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T. N. Palmer
and
C-P. F. Hsu

Abstract

In a, series of idealized numerical experiments, Butchart et al (1982) have recently established that the configuration of the mean zonal wind occurring immediately before the wavenumber-2 major stratospheric warming of February 1979 was crucial in subsequently focusing upward propagating planetary wave-activity into the high latitude stratosphere. In this sense, it was concluded that the stratospheric circumpolar flow should evolve to some preconditioned state before a wavenumber-2 major warming could occur.

In the present paper, the mechanisms responsible for the transition of the circumpolar flow from its normal midwinter state to this preconditioned state are investigated through a combination of observational numerical and theoretical studies. For the 1978–79 winter, this transition occurred during the substantial wavenumber-1 minor warming of January 1979, and the characteristic structure associated with the preconditioned mean zonal flow was established four days after the peak of this warming, during a period of intense high latitude acceleration. This latter phenomenon is referred to as a stratospheric sudden cooling. Observations of Eliassen-Palm flux cross-sections indicate that while wave, zonal mean-flow interaction theory could account for the qualitative evolution of the circumpolar flow during the warming, substantial nonlinear wave interactions were active during the cooling period, and these interactions significantly influenced the evolution of the circumpolar flow.

In a series of numerical experiments using a truncated semi-spectral model, we show that this sudden cooling phenomenon can be realistically reproduced in an idealized integration in which wave-wave interactions are present. By contrast, we were unable to simulate this phenomenon with these interactions removed.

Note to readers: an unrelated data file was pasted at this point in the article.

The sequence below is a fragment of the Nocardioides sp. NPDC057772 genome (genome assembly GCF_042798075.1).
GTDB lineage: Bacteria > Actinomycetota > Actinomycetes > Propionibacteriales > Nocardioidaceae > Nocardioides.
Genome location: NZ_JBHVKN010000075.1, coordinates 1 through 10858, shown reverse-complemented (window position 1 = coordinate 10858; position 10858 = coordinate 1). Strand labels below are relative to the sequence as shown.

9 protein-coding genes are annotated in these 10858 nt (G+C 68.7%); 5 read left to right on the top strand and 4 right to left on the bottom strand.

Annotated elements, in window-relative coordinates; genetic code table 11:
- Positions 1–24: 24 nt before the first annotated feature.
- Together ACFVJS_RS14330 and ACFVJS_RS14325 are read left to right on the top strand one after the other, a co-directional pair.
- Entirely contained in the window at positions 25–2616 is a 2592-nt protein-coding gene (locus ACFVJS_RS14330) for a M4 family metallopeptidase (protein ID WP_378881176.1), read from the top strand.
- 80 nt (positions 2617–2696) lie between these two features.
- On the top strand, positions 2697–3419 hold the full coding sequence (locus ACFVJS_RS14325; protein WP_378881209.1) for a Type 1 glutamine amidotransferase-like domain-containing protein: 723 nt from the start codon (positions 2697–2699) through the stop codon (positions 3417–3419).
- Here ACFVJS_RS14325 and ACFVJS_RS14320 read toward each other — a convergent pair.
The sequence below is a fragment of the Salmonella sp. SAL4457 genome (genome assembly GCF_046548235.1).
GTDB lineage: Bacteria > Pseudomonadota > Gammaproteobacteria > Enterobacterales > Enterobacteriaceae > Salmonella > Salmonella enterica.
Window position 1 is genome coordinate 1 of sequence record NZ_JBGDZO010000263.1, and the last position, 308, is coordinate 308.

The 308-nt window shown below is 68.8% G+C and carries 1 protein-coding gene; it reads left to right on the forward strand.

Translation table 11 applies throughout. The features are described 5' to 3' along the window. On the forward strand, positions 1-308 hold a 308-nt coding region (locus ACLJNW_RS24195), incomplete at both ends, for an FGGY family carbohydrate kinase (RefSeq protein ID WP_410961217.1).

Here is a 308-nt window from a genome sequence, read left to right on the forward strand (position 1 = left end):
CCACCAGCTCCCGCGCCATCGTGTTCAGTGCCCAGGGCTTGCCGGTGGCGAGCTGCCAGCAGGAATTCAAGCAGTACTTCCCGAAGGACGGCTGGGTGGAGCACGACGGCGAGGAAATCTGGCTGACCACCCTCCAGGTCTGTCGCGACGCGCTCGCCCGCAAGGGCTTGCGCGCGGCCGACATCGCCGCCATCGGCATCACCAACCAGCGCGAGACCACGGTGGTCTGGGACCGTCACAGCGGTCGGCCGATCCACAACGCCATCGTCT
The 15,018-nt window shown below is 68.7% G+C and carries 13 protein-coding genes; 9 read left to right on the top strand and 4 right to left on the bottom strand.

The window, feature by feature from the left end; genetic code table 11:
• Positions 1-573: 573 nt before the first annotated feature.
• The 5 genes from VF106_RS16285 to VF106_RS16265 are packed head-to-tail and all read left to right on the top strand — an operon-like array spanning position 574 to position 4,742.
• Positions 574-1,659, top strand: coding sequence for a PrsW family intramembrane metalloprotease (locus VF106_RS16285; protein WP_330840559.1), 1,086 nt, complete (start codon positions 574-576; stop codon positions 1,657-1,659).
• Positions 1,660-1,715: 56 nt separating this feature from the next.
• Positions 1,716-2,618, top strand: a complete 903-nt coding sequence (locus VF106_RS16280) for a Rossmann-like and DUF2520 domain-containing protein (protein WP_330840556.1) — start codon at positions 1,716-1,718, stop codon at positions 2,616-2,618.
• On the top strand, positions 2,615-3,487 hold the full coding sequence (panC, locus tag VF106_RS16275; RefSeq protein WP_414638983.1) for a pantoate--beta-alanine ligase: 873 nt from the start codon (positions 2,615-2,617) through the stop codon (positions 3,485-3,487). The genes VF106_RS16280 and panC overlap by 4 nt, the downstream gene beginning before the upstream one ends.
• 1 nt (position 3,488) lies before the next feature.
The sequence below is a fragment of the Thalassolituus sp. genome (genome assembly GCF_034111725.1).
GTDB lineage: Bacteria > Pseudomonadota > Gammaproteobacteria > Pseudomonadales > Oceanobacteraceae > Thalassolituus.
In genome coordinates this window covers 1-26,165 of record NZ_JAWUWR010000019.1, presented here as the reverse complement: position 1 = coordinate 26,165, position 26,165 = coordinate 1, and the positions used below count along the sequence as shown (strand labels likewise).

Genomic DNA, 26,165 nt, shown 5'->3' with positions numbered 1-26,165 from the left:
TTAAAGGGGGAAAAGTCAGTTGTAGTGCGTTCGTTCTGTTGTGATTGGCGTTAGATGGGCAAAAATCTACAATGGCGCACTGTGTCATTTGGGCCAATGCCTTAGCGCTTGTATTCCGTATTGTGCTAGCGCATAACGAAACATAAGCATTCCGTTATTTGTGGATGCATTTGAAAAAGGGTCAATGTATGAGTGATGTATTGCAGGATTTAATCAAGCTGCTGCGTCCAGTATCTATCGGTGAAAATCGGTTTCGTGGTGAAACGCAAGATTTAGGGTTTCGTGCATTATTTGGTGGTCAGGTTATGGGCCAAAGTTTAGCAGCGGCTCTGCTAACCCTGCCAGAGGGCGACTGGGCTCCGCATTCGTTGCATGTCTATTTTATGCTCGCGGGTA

Two different mechanisms are put forward to account for these nonlinearities. One mechanism is that of wave-breaking and associated potential vorticity mixing, as suggested by McIntyre (1982). The second mechanism is based on the notion of wave-activity, forced in the troposphere, propagating relative to isopleths of potential vorticity of some zonally asymmetric basic state.

Results of the observational and numerical study suggest that the first mechanism was dominant, and that potential vorticity mixing in the outer regions of the polar vortex was central to the process of preconditioning. Nevertheless, we believe that the second mechanism plays an important role in the dynamics of the stratosphere.

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S. A. Changnon
,
F. A. Huff
, and
C. F. Hsu

Use of weather modification by farm groups, state agencies, and power companies to perform operational projects continues to expand. Seven percent of the United States experienced cloud seeding during 1977. The major stakeholders—those paying, those performing the seeding, and the scientific community—have all converged on the need to evaluate operational projects. Major assessments of the national situation have recommended that carefully conducted operational projects can be a source of useful scientific information if designed, operated, and evaluated properly. A project has been launched to develop statistical-physical evaluation techniques for operational projects.